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China to end organ donations from executed prisoners within 5 years

Chinese Vice Minister of Health Huang Jiefu said on Thursday that China will stop taking organs from executed prisoners in the next three to five years. The Ministry of Health [official website, in Chinese] and the Red Cross Society of China [advocacy website] have been working together since 2009 [press release] to put in place a more efficient and less corrupt organ donation system, and trial systems have been put in place [Xinhua report] in different areas of the country, to encourage voluntary donations from the public. Due to the inefficiency of the current system, the majority of China's organ transplants now come from executed prisoners. The new system will put in place a national registry and set new standards and regulations for donations. If successful, officials hope it will reduce the country's reliance on donations from prisoners.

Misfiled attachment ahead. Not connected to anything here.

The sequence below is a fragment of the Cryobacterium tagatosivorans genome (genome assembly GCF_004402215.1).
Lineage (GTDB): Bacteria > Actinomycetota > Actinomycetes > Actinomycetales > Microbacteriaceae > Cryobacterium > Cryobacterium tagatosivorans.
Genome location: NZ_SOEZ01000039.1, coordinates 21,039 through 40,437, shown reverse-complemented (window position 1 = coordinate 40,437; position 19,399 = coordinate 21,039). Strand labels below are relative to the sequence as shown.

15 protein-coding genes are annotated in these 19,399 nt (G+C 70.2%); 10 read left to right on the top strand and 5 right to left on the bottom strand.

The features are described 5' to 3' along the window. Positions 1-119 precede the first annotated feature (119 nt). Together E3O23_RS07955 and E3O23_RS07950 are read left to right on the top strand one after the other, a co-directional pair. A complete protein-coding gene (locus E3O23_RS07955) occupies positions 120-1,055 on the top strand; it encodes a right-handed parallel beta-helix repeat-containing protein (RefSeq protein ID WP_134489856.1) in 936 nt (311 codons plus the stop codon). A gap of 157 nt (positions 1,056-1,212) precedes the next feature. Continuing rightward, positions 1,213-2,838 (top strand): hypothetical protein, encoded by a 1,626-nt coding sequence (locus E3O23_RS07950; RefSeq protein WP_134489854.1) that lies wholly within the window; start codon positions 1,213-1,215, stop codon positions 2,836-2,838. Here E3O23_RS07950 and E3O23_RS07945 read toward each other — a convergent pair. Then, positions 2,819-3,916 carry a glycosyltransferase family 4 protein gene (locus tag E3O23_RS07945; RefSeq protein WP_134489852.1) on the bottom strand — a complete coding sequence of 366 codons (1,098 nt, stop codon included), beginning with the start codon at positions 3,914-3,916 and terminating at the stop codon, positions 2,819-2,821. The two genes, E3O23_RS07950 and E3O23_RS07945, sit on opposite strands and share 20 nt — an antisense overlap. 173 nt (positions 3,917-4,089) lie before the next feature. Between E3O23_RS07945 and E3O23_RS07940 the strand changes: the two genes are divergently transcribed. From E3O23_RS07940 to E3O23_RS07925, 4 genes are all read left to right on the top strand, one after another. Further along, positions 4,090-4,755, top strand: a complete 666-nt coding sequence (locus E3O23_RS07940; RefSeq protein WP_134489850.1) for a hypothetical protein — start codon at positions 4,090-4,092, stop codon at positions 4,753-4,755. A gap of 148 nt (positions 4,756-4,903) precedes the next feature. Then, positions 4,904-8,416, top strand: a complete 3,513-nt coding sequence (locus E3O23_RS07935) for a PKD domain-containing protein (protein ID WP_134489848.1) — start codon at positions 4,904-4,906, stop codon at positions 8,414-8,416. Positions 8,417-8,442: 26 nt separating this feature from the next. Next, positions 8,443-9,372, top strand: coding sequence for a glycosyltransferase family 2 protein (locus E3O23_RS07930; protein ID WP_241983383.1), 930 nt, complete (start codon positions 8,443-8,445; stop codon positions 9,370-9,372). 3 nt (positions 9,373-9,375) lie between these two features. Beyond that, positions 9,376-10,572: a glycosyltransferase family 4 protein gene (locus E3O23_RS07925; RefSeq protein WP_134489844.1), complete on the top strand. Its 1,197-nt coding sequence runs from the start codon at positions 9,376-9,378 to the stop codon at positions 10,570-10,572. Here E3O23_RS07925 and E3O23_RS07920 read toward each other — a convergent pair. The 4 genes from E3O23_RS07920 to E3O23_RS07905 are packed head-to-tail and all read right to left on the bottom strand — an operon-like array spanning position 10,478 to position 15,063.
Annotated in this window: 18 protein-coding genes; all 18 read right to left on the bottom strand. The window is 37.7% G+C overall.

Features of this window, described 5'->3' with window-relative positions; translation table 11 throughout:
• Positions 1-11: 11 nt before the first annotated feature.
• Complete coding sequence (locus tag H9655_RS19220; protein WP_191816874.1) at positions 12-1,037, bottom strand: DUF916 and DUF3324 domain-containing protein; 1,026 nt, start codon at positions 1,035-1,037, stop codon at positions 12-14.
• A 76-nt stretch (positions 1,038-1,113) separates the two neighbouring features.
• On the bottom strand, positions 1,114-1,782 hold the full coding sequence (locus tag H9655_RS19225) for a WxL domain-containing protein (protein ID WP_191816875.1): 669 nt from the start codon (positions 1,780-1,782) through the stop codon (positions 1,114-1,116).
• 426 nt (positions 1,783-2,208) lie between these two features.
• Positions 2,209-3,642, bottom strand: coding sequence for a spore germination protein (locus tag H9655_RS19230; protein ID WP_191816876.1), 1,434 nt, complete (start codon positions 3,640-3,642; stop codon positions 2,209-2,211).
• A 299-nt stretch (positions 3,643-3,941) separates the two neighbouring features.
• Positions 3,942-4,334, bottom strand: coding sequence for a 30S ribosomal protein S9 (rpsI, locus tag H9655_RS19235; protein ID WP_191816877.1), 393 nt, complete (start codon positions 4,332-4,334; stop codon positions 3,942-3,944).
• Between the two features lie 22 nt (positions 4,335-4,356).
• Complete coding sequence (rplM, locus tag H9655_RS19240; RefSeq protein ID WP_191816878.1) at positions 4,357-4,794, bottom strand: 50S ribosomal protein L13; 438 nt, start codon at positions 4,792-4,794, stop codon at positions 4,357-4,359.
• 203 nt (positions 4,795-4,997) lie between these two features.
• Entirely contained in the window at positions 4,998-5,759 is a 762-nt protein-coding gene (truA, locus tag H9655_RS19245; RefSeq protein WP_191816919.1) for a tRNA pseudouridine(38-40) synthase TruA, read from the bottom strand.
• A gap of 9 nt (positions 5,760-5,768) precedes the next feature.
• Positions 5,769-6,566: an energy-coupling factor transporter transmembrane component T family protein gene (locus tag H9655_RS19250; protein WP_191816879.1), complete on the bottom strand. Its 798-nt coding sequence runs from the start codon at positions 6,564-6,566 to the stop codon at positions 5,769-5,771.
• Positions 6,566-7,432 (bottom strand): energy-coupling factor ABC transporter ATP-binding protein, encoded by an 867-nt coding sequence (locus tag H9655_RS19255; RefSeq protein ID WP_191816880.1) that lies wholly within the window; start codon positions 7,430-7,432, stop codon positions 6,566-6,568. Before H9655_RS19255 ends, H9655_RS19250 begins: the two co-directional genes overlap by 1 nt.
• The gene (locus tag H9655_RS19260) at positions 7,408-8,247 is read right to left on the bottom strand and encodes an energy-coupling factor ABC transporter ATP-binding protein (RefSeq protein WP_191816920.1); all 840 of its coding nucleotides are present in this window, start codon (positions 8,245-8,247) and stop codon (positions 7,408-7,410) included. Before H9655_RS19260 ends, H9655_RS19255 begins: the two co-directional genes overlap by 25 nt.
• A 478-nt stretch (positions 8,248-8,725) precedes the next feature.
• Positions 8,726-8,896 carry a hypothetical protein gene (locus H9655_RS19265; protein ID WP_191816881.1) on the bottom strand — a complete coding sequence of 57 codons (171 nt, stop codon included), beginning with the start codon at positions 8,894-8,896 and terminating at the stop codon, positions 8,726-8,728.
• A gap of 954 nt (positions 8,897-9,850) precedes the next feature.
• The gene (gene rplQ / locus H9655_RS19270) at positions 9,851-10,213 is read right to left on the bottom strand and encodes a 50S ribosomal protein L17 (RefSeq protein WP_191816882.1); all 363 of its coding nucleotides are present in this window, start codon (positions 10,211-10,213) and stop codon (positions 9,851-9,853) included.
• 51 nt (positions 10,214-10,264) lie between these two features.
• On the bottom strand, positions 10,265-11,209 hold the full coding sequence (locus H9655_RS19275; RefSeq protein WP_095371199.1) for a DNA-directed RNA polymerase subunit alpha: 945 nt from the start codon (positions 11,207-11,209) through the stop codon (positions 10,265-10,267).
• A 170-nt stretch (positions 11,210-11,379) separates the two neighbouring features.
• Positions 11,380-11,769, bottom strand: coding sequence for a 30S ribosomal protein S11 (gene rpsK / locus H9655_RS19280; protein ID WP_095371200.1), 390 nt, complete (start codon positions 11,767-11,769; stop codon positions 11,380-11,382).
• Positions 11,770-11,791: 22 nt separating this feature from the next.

In 2009, it was reported that 65 percent of China's organ donations [JURIST report] came from executed prisoners. China pledged in 2007 at a World Medical Association [profession website] meeting to end the practice [JURIST report] of harvesting prisoners' organs, except for donations to relatives. This decision came after criticism by the British Transplantation Society [advocacy website], which accused China [JURIST report] of selling organs harvested from executed prisoners. China denied these and other allegations [JURIST report], saying that all donors must give consent before their organs are used.

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About Paper Chase

Paper Chase is JURIST's real-time legal news service, powered by a team of 30 law student reporters and editors led by law professor Bernard Hibbitts at the University of Pittsburgh School of Law. As an educational service, Paper Chase is dedicated to presenting important legal news and materials rapidly, objectively and intelligibly in an accessible format.

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